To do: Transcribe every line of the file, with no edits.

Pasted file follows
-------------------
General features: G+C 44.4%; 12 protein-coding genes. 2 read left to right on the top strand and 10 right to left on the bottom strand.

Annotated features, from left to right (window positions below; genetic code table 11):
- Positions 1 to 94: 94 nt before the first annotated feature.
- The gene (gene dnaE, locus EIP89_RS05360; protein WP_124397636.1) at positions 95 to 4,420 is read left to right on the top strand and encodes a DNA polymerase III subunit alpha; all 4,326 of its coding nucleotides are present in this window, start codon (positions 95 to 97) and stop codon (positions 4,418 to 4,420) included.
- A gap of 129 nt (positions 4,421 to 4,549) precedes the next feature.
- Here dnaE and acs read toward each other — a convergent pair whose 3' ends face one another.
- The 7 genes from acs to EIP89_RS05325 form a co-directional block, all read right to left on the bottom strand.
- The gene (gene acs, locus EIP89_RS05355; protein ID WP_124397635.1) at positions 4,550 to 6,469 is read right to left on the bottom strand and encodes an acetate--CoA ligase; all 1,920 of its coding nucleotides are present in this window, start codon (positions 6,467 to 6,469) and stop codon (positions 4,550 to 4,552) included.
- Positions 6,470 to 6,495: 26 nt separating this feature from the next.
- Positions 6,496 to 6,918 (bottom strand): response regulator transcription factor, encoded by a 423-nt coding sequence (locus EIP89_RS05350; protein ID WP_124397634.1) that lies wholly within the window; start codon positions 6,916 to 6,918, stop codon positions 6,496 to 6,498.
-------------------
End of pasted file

General features: G+C 44.4%; 12 protein-coding genes. 2 read left to right on the top strand and 10 right to left on the bottom strand.

Annotated features, from left to right (window positions below; genetic code table 11):
- Positions 1 to 94: 94 nt before the first annotated feature.
- The gene (gene dnaE, locus EIP89_RS05360; protein WP_124397636.1) at positions 95 to 4,420 is read left to right on the top strand and encodes a DNA polymerase III subunit alpha; all 4,326 of its coding nucleotides are present in this window, start codon (positions 95 to 97) and stop codon (positions 4,418 to 4,420) included.
- A gap of 129 nt (positions 4,421 to 4,549) precedes the next feature.
- Here dnaE and acs read toward each other — a convergent pair whose 3' ends face one another.
- The 7 genes from acs to EIP89_RS05325 form a co-directional block, all read right to left on the bottom strand.
- The gene (gene acs, locus EIP89_RS05355; protein ID WP_124397635.1) at positions 4,550 to 6,469 is read right to left on the bottom strand and encodes an acetate--CoA ligase; all 1,920 of its coding nucleotides are present in this window, start codon (positions 6,467 to 6,469) and stop codon (positions 4,550 to 4,552) included.
- Positions 6,470 to 6,495: 26 nt separating this feature from the next.
- Positions 6,496 to 6,918 (bottom strand): response regulator transcription factor, encoded by a 423-nt coding sequence (locus EIP89_RS05350; protein ID WP_124397634.1) that lies wholly within the window; start codon positions 6,916 to 6,918, stop codon positions 6,496 to 6,498.